Monday, 26 July 2010

Not so Modern Holmes

This week has seen The Great Detective, Sherlock Holmes transported to the 21st Century in a new BBC Drama series penned by Steven Moffat.

The series has prompted discussions on who is considered to have been the best portrayer of Conan Doyle's Super Sleuth and the main candidates mentioned have been, unsurprisingly, Jeremy Brett and Basil Rathbone. I believe that several actors have been excellent in the role, including these two and Ian and Douglas Wilmer - they have all brought something different to the character.

Ian's portrayal of Holmes in The Sign of Four and The Hound of the Baskervilles has been rightly praised. I suspect he might have been remembered for playing him as much as Brett and Rathbone, had the series of films planned not been halted after the first two had been made - due to Granada putting into action its own plans for a series once the books came into the public domain in 1980, fifty years after Conan Doyle's death.

The American producer, Sy Weintraub, had paid a great deal of money obtaining permission from the Doyle estate to make the films and he took Granada to court, winning an out-of-court settlement and ending his interest in making any more Holmes films. Not only was Ian robbed of the chance of playing the character again, but he also had to pull out from playing the Emperor in Amadeus as Weintraub wouldn't release him whilst the court case was pending.

He did, many years later, have the chance to play Dr Joseph Bell, the man believed to have been Arthur Conan Doyle's inspiration for Holmes, in the series Murder Rooms. And although it wasn't a case of bringing the stories up to date, as has just been done, the series was nonetheless an imaginative way of putting another slant on the Holmes/Watson scenario.


  1. I missed Richardson's Sherlock Holmes portrayal. I remember him best for his "elagantly evil" role in House of Cards and of course his fantastic catchphrase "You might well think that; I couldn't possibly comment".

    Intrigued by the new Sherlock Holmes series though and will definitely give it a try.

  2. You can still get hold of the DVDs - probably best to try Ebay first. And I can certainly recommend the Murder Rooms series.

    I quite enjoyed 'Sherlock' and I expect I'll watch it again.

  3. As you say, Ian was (I now know, thanks to your enlightening me!) a great Holmes.

    I also enjoyed Sherlock though it was rather Doctor Who-ish and owed more than maybe it should have done (stylistically and musically) to Guy Ritchie's latest film version with Robert Downey Jr and Jude Law.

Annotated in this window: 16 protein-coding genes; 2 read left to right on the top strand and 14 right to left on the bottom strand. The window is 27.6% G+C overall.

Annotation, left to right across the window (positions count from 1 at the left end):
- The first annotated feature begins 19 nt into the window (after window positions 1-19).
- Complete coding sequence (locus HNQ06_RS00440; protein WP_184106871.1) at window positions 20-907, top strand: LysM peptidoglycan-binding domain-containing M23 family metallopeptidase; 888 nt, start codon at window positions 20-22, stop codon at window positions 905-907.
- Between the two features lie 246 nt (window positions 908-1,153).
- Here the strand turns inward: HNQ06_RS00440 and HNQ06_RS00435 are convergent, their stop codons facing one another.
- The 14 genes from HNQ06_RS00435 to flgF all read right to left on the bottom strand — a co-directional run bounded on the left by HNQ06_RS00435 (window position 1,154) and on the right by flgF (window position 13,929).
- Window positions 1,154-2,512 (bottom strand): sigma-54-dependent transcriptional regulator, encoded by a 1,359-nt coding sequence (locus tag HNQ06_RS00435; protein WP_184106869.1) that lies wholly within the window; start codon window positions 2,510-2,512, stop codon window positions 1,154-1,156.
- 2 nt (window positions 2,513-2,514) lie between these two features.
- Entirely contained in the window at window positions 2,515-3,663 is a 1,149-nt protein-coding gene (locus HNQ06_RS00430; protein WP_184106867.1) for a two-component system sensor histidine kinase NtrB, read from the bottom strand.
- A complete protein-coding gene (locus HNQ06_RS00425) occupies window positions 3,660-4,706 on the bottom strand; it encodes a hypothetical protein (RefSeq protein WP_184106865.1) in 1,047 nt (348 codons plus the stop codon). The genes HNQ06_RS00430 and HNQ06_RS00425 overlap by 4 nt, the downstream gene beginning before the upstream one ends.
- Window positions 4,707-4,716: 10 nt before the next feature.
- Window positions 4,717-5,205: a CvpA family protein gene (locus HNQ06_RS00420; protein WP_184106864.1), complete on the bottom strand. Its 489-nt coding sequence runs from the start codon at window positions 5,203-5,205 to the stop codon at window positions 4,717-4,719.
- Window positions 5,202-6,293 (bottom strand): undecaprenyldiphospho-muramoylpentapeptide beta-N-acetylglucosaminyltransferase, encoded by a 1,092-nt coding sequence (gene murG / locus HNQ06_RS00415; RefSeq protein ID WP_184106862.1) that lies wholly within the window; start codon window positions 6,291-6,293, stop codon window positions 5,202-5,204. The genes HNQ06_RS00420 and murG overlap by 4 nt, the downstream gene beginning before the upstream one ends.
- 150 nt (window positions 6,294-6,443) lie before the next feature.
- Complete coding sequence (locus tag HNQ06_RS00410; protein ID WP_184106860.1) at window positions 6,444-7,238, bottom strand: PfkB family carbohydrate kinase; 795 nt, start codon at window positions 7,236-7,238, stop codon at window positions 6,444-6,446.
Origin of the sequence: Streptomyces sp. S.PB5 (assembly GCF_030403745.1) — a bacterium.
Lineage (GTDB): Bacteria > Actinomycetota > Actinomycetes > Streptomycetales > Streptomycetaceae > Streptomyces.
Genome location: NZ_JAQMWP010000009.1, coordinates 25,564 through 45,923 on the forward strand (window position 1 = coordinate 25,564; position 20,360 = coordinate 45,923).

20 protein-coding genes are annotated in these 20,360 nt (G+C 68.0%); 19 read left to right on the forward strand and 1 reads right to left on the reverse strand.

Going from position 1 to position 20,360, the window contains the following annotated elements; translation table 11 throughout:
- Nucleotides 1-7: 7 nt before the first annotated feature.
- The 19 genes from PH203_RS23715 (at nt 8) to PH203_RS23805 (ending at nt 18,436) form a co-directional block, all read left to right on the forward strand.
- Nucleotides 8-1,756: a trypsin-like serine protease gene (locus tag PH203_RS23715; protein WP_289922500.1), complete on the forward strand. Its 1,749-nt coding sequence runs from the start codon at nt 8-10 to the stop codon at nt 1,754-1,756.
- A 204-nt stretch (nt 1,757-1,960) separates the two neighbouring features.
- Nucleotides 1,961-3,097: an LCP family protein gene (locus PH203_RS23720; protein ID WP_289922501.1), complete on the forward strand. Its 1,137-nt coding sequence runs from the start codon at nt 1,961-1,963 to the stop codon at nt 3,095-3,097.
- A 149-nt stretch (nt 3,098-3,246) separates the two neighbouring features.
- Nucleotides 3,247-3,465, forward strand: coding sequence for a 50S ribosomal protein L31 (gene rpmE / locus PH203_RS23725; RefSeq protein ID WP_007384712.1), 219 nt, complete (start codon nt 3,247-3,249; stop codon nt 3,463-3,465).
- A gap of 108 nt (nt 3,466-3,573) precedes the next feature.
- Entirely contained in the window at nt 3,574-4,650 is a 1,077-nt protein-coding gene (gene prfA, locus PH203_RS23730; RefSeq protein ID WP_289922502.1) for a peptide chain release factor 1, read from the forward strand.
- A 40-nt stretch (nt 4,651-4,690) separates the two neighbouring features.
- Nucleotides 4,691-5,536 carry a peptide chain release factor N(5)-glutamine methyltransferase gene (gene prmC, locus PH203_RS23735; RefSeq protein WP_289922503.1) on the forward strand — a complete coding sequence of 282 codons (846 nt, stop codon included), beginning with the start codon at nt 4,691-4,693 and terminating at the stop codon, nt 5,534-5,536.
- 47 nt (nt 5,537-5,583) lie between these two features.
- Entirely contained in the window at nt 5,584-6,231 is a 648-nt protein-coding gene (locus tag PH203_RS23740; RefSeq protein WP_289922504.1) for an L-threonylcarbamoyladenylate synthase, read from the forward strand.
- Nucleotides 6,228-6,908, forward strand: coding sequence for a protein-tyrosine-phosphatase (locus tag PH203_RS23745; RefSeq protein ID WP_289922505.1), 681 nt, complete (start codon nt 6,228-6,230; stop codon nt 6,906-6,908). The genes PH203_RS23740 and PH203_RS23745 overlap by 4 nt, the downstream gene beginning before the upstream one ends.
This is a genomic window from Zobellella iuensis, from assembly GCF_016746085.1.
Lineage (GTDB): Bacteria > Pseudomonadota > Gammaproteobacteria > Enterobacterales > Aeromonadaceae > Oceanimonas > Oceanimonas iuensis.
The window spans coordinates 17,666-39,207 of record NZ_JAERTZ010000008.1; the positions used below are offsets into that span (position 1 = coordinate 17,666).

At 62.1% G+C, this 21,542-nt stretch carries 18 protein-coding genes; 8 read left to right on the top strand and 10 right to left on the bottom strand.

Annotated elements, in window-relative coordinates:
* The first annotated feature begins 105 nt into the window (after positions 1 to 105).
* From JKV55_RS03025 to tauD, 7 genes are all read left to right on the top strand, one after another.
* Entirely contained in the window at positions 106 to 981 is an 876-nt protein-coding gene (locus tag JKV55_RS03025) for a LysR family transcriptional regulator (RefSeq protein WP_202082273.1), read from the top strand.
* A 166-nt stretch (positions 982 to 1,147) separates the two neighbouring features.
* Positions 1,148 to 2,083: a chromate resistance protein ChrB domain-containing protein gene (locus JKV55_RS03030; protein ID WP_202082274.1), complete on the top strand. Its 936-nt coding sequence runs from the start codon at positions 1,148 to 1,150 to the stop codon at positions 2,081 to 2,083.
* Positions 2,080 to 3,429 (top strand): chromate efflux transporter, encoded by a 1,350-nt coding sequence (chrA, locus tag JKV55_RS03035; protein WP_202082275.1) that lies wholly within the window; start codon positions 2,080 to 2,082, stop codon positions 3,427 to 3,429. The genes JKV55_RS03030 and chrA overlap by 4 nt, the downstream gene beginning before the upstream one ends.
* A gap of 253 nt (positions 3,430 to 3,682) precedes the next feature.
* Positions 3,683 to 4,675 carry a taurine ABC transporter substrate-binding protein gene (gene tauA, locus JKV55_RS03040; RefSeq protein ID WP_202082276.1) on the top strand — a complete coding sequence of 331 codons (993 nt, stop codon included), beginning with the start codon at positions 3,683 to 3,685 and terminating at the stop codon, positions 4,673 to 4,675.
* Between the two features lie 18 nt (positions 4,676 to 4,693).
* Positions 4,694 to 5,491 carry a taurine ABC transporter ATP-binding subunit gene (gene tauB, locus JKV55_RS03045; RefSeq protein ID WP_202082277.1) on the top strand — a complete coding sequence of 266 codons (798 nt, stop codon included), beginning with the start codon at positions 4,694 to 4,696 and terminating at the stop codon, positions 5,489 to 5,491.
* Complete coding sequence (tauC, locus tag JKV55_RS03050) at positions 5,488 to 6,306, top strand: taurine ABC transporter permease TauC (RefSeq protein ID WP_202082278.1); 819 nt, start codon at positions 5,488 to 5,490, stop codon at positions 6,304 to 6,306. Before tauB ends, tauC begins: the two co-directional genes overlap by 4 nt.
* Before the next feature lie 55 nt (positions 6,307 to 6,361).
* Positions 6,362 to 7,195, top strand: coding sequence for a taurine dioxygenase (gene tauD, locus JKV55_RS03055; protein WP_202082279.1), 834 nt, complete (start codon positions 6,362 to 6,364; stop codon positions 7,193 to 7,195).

4. I suppose if you view 'Sherlock' in isolation it's easier to accept it as a ripping yarn in its own right. I wonder though, if it might open the floodgates to further modernisations - Poirot and Miss Marple sleuthing in the 21st century.

    I'm glad you enjoyed Ian's portrayal of Holmes.

  5. (Just found your blog today, and am looking forward to reading more of it! But this is the post that brought me in from a search engine, so here goes.)

    Until Benedict Cumberbach, Ian Richardson was my favorite Sherlock Holmes. Indeed, he probably still IS, since I can look at the new "Sherlock" series as a modern interpretation, which leaves Ian my favorite classic interpretation. I lament the fact that only two films were made with him in the role, because not only did he fit the image of Holmes in my imagination (nearly as well as Basil Rathbone, and that's difficult), he brought a sense of dignity and humor to the part that most other actors never bother to employ. Though the two movies are a tad bit campy in places, I nevertheless enjoy them.

    However, I will say that his Dr. Bell is magnificent. I'm so happy we were given five films to enjoy in that saga, because I think his age and experience caused him to turn in an even better performance as Bell than Holmes -- and that is saying something.

  6. I agree with you all. I started to read some Holmes books recently and stumbled upon these two films he did as Holmes and was so happy to see his portrayal matched how i read the character in the books. I actually think Cumberbatches portrayal is extremely close to Ian's. Dark, creepy and showing off his attentionto minute details in the same arrogant manner. I was then told by a Sherlock fan that Brett was the best Sherlock and I have seen 2 of episodes of his work and so far am disappointed and I wish Ian's series of films were allowed to go on.

  7. Charity, I heartily agree with what you said about Ian as Joseph Bell - by far one of my favourites of his performances (and Ian felt it was one of the best filmed roles that he played).

    As for his performance as Holmes, I loved the humour and intensity he brought to the role, along with the showing off side. I've enjoyed the Cumberbatch enterpratation, up to a point, and actually enjoyed Martin Freeman's portrayal of Watson better.

    As to my 'favourite' Holmes, I have several, including Basil Rathbone, Douglas Wilmer ... and, of course, Ian Richardson!

  8. It is a shame that Ian Richardson didn't have a chance to reprise his role as Holmes after The Sign of Four. To me, Richardson's resemblance to the late great Basil Rathbone is almost uncanny. Richardson's portrayal of Sherlock Holmes exudes confidence, sophistication, and displays an admirable comradeship to his best friend and colleague, Dr. John Watson. Furthermore, I always enjoy when Holmes is in disguise and has been seen on screen, but it's later in the film that I realize who it actually is!